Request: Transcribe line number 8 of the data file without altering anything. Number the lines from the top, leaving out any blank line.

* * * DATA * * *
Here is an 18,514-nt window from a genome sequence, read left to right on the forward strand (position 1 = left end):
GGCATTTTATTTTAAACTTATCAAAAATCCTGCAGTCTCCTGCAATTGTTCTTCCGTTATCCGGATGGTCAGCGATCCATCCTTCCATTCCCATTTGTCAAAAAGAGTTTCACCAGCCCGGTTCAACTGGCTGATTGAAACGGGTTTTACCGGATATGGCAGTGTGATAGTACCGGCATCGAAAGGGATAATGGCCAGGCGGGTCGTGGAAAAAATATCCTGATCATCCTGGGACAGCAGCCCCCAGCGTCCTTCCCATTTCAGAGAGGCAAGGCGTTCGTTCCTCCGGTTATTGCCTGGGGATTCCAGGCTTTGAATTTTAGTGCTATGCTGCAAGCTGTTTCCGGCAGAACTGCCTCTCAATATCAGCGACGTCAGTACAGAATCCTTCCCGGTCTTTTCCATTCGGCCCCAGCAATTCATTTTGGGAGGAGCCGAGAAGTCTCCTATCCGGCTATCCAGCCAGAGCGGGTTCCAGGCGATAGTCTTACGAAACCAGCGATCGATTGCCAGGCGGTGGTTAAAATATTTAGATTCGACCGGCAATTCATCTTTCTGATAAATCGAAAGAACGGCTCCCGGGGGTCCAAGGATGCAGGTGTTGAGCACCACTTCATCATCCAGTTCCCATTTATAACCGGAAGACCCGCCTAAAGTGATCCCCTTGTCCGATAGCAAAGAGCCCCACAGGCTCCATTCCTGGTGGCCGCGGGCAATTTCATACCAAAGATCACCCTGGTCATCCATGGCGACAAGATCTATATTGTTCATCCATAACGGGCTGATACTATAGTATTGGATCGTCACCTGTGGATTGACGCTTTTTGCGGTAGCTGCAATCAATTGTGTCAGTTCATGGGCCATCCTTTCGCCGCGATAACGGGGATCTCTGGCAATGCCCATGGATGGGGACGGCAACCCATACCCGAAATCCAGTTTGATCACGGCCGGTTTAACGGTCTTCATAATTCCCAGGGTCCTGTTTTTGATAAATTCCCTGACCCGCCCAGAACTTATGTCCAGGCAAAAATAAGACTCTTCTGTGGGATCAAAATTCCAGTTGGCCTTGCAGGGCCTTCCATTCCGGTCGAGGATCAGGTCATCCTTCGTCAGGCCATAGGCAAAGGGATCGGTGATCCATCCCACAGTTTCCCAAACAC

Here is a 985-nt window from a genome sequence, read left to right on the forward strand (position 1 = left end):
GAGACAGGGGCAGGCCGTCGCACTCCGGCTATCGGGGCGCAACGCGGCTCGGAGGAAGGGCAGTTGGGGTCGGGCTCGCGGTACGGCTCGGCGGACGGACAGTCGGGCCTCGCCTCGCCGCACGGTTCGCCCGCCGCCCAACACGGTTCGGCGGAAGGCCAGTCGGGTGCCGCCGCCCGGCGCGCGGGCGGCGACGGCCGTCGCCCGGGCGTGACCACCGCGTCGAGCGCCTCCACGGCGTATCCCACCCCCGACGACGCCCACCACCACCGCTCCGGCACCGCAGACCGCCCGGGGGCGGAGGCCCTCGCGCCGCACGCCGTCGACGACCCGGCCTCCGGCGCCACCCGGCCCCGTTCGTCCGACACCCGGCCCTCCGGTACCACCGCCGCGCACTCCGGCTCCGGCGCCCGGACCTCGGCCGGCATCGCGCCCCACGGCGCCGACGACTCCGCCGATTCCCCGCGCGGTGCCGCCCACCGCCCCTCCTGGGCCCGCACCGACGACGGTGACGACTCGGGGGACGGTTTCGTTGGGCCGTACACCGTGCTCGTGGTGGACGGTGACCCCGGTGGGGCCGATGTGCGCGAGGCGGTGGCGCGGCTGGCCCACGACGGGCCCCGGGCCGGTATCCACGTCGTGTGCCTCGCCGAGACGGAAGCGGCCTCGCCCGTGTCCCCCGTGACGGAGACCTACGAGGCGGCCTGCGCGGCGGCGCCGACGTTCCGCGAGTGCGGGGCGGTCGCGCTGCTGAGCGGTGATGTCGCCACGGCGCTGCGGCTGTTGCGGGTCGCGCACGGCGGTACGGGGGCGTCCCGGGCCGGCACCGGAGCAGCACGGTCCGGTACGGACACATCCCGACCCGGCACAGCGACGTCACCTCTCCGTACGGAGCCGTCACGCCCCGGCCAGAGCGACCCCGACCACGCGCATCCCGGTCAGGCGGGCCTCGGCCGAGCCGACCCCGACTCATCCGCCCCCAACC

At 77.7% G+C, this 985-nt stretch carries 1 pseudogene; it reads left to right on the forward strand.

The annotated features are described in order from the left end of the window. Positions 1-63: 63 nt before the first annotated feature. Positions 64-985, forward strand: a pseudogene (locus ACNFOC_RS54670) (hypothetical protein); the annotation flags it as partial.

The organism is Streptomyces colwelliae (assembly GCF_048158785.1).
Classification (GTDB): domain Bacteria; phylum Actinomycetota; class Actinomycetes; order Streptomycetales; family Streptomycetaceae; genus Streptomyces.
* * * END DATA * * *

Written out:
Classification (GTDB): domain Bacteria; phylum Actinomycetota; class Actinomycetes; order Streptomycetales; family Streptomycetaceae; genus Streptomyces.